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i have known her for 35 years and had a wonderful relationship with her i love her dearly we have never had a cross word until now. my husband upset her but she is taking it out on me and accusing me of being a liar and trouble maker. she is being very spiteful and nasty. I cannot seem to reason with her she shouts me down and calls me names. She seems the complete opposite with other family members crying and saying how ill she is and generating their sympathy. As she is so sweet and frail with them they are finding it hard to believe it when i tell them how aggressive she is with me. She is 76 years old and does suffer with arthritis and is constantly in pain. I have always been there for her but I am finding it increasingly difficult to be with her. What can I do?

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She may not be talking to you at all. It is common for Alzheimer recipients to disappear from the present and actually begin to live somewhere in there past. Try to get her to tell you who she is talking to. Ask her if she even knows your name. You are about to get a big WOW.
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I to have a problem with my mother I have been going to stay with her at times since my husband died to try to give my sister a break she lives near Mom I do not at first the visits were good but the last few times she picked on me so much one was because so much toilet tissue was being used she is not poor and takes a duiirect and is in the bathroom constantly in the morning it went on from there she had me in tears I do not answer her back because she is really old and has health problems when I am at home and call her often she is nice to me but when I am out there with her it is another story and she is so sweet to others it really hurts so much I dread going to visit what I do is stay my distance as much as possible it is not dementia because she is so sharp she knows who she can pull this shit with at one of her doc appointments she yelled at me so loud everyone in the room backed up so when I am with her I know it will be hard it is not fair and she makes me feel like I am 4 yrs. old all over again so snook I can relate to you I would not have her tested let the others who get along with her do that if they want I would not even talk to them about it just limit your time around her she may very well feel she can let it all out with you but still it is not right I am only a year away from my husband dieing and he was so mean to me and nice to everyone else so this si very hard on me and I know I do not deserve this treatment but it is too late to change her now so I try to have a thick skin.
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Snook, sometimes an elderly person's mind just starts to change in certain respects due to the aging process. Sometimes it is diagnosed as dementia or other cognitive condition, other times it's just the brain sort of wearing down with age. I know how this hurts. I can remember an aunt who always was loving toward me, and then suddenly in her late 70's she accused me of not really loving her. She began acting strangely, being paranoid and irrational. Since I was young and didn't understand, it really hurt when she said that. Now I am much older and have a father who has had mental deterioration due to dementia and I have learned, over the course of several years, to not take personally negative things he might say to me. I've also learned to leave the room when he becomes agitated or combative so that I can compose myself.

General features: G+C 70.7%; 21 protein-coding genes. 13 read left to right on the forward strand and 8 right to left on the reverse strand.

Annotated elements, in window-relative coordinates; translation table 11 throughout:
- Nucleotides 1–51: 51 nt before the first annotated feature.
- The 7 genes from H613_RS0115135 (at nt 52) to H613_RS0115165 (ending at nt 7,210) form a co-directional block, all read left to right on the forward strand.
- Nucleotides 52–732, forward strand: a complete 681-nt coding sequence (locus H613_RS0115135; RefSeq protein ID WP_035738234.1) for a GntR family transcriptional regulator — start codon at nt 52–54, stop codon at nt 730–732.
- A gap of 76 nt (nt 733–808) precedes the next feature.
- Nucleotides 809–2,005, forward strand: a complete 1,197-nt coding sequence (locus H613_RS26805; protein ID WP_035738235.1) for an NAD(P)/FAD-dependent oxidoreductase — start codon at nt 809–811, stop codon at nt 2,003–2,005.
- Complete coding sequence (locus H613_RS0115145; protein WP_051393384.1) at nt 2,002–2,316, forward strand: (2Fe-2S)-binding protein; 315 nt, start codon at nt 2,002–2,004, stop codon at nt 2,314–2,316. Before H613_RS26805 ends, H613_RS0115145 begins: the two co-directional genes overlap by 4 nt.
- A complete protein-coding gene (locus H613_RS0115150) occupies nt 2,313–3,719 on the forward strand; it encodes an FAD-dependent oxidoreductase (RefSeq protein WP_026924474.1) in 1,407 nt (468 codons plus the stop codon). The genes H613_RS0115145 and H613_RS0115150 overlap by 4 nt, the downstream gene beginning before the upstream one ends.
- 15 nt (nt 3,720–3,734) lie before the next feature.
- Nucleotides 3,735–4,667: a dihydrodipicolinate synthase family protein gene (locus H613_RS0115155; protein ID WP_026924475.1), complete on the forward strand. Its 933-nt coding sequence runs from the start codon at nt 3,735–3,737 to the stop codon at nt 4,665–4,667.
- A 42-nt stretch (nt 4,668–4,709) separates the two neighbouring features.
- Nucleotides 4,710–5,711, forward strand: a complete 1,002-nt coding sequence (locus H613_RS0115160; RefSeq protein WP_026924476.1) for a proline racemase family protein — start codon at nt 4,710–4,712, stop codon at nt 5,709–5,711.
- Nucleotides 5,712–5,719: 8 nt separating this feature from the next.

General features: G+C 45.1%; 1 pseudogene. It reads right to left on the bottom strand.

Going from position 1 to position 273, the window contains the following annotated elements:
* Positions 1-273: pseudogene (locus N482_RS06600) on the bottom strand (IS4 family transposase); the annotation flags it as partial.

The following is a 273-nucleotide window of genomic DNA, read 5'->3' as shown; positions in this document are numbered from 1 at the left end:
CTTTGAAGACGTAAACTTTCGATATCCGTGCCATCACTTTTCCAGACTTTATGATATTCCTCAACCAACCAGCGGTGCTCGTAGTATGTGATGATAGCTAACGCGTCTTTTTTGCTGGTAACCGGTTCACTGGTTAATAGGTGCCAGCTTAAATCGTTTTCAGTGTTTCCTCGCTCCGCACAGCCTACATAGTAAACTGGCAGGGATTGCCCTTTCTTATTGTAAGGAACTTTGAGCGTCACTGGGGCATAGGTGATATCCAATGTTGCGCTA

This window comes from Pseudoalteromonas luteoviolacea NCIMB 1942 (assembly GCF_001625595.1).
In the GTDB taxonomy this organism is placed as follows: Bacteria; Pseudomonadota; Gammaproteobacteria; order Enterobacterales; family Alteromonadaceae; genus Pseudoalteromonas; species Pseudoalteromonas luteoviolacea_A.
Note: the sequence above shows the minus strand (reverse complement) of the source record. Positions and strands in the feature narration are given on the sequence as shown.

You say it is increasingly difficult for you to be with your MIL. If I were you, I would probably start to limit the time I needed to spend with her( if this is possible). It doesn't sound like this is going to get better, and it may become worse. A doctor's evaluation is always a good idea, because he/she can spot cognitive conditions which might respond well to medication of some kind.

It's hard to see these changes happen in our loved ones, I know. I'm sorry you're seeing and experiencing this. It feels like a "loss" and it is and it needs to be grieved, I believe. Then you can begin to adapt to the loved one's "new" personality and relate to her in a loving, productive way. Because they still need us and need our love.
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Sylvester: thank you for your kind words. My insight comes from many years of experience, but also from making my fair share of mistakes. And I am sure that my siblings are not as appreciative as others such as yourself are here.

There is one thing I learned about all this, it isn't what we say or what THEY say, it's how we make them FEEL that can turn a situation around. Even if they are being unreasonable, if we make them feel that what they say matters, it can often make things better.

I do hope that Snookens posts an update and let's us all know how things are going.
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A lot of people have suggested a lot of possibilities about why this could be happening. Speculating is useful to the extent that it opens up avenues to explore, but each of the possibilities leads to a different response so you have to actually go FIND OUT which one is true.
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MiaMadre, you should write a book. How insightful you are and what an understanding, sweet and loving person you are. It has been so hard to watch Mom decline, from being such a sweet, giving, loving person, into this hateful tyrant using language I didn't think she even knew existed. What really spoke to me from your encouraging words was, "This same situation happened to my sister in law, and all I heard from her was how MEAN my mother was to her (in her declining days) and I had to remind her of how much Mom actually did to help all of us over the years, and that so much of her anger was repressed for decades! "